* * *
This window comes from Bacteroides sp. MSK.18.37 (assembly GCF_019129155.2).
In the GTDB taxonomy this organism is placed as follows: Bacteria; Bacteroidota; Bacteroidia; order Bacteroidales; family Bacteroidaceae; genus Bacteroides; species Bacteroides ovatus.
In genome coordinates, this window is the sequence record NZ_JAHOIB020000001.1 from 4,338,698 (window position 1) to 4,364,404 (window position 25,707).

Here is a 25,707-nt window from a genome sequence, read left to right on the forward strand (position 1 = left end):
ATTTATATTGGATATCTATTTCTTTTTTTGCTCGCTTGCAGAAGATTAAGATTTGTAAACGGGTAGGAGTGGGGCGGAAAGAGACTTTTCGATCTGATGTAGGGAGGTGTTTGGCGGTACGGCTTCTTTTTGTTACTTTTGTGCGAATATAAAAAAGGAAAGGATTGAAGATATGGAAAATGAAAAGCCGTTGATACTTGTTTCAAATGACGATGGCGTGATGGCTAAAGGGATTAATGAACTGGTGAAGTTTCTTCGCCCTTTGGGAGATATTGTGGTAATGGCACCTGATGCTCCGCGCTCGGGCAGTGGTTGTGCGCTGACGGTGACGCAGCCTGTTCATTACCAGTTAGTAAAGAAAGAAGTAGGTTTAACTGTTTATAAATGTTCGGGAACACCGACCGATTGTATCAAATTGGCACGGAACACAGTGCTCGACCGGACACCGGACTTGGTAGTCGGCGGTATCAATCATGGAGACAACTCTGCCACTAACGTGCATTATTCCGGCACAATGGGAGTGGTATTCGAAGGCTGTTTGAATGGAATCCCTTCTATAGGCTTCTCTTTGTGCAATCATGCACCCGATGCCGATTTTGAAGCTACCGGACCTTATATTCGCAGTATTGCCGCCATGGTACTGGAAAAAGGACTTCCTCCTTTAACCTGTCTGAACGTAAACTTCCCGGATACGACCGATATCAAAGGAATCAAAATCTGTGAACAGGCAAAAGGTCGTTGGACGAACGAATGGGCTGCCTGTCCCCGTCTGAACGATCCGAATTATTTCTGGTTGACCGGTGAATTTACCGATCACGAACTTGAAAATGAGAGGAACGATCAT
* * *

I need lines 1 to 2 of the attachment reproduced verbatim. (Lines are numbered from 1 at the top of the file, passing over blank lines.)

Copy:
This window comes from Bacteroides sp. MSK.18.37 (assembly GCF_019129155.2).
In the GTDB taxonomy this organism is placed as follows: Bacteria; Bacteroidota; Bacteroidia; order Bacteroidales; family Bacteroidaceae; genus Bacteroides; species Bacteroides ovatus.